The Kenya Pipeline Company (KPC) is set to bleed out at least Ksh200 million to fraud in the purchase of materials for Line five (Mombasa to Nairobi).
Kahawa Tungu understands that KPC bosses have already pocketed Ksh100 million in the saga, after purchasing substandard materials for the work.
Those implicated in the scandal include KPC directors, managers and engineers whom we understand went for factory acceptance tests (FAT) in China for the 20 inches diameter pipes (X–62s and X-’65s).
According to the standards of the American Pipe Institute (under which the pipeline was designed), the materials must be accompanied by a document called a Mill Test Certificate and that each Pipe must have a ‘heat number’ on it matching the Mill Test Certificate for verification.
“Should there be a hitch or problem in the entire operational history of the New line five (5), these documents were to give assurance,” says an insider aware of the dealings.
However, sources who spoke to Kahawa Tungu on condition of anonymity intimated that materials of unknown nature (composition) were used in the project, posing a risk not only to the operators of the line but also to the Kenyans living near the pipeline.
For instance, KPC used Valves known as AFT from Dubai. However, Dubai has no know factories for pipeline valves, and if there are, none can manufacture 20-inch-diameter valves.
This means that the FAT exercise in China could have been a fraud that was meant to hoodwink Kenyans into thinking that KPC was building a standard pipeline.
Kahawa Tungu is informed that millions were paid for the FAT exercise, which could have gone into the pockets of the KPC bosses.
Also, the whereabouts of the Mill Test Certificates of all the line pipes are not known, if at all they are there. The certificates are guarantee documents between the manufacturer and the buyer (KPC) and are also used for conformity inspection by the Kenya Bureau of Standards (KEBS).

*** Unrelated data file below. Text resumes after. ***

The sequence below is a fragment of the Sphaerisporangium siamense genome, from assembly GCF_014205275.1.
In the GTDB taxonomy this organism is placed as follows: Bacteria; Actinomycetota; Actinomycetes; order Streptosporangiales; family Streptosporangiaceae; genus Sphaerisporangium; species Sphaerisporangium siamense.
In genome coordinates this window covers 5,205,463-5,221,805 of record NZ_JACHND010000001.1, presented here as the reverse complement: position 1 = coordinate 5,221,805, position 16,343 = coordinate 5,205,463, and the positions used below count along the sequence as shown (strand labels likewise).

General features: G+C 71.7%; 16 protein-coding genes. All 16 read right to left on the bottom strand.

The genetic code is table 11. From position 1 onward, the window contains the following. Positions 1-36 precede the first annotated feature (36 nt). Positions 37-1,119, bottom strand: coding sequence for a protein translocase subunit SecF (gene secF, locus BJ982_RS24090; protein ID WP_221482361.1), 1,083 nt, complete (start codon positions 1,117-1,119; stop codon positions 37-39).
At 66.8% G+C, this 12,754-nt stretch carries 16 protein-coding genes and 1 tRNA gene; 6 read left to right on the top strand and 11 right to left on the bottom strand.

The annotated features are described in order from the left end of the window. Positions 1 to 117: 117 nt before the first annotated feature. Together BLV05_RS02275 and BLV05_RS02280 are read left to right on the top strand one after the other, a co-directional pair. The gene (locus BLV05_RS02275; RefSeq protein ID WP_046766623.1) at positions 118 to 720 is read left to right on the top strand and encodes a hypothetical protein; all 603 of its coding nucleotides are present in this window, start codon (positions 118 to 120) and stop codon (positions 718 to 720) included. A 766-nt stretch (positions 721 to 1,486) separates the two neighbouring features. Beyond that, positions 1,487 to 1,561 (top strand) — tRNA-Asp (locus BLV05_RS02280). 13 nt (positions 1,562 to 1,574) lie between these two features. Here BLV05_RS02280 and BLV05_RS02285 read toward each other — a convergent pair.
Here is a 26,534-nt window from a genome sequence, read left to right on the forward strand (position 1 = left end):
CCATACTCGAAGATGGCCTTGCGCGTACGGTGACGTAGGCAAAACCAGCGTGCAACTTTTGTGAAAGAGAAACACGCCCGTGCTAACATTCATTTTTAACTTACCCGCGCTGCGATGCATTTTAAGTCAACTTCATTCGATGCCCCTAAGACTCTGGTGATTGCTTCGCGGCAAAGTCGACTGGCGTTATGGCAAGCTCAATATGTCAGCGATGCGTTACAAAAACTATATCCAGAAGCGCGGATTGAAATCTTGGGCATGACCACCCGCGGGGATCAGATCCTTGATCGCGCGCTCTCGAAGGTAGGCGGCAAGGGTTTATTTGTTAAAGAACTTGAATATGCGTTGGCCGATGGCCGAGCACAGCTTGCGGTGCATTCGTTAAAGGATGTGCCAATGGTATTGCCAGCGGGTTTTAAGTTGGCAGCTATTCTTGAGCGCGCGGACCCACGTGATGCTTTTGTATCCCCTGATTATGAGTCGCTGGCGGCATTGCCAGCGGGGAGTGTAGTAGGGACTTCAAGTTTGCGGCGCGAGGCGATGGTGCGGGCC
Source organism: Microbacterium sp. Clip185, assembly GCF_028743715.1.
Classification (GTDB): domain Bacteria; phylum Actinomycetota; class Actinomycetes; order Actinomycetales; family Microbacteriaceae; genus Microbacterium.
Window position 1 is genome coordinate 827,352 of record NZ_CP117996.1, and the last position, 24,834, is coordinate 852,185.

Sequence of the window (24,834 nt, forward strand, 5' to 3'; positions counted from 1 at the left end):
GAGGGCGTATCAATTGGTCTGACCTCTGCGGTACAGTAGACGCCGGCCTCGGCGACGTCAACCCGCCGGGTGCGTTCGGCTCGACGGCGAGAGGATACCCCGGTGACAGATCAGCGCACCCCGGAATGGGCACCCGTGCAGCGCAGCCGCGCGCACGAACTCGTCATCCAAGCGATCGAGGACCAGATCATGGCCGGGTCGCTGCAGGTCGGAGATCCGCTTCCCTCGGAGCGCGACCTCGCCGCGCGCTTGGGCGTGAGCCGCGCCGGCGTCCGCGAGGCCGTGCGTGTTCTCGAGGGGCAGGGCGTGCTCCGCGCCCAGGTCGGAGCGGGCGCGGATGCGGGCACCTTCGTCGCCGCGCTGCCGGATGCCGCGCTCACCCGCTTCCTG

The Pipeline, completed in 2018, was expected to lower fuel transportation costs to Nairobi, consequently lowering the fuel costs.
However, KPC has suffered immense losses in fuel leaks along the new line five, suspected to have been caused by the use of substandard materials.
The line has been experiencing several leakages which take weeks to find out and repair, the biggest being at Kiboko, Makueni County where at least 551,000 litres of fuel valued at Ksh63 million was lost.
Following several leaks and faults discovered, KPC in April 2021 gave a multimillion contract to a company called Miranda East Africa Limited for In-line Inspection and material grade determination for Line 5.
Of the millions agreed, Rafiki Micro-finance agreed to guarantee a payment of Ksh20 million in case KPC defaulted. This means that the taxpayer is going to bleed out at least Ksh20 million, whether work is done or not.
The line was constructed by Zakheem International at a cost of Ksh48 billion.
However, in 2018, the Energy and Petroleum Regulatory Authority (Epra) faulted the line for illegal design changes, that saw sensors excluded from the line.
In 2018, senators directed that Epra should recommend to DCI the prosecution of four KPC general managers in charge of infrastructure who oversaw the construction of the line. Senators also want KPC’s local and foreign contractors and the main contractor, Zakheem International prosecuted.
The suspects are thought to have pocketed the amount meant for the sensors, which was in the original design of the pipeline.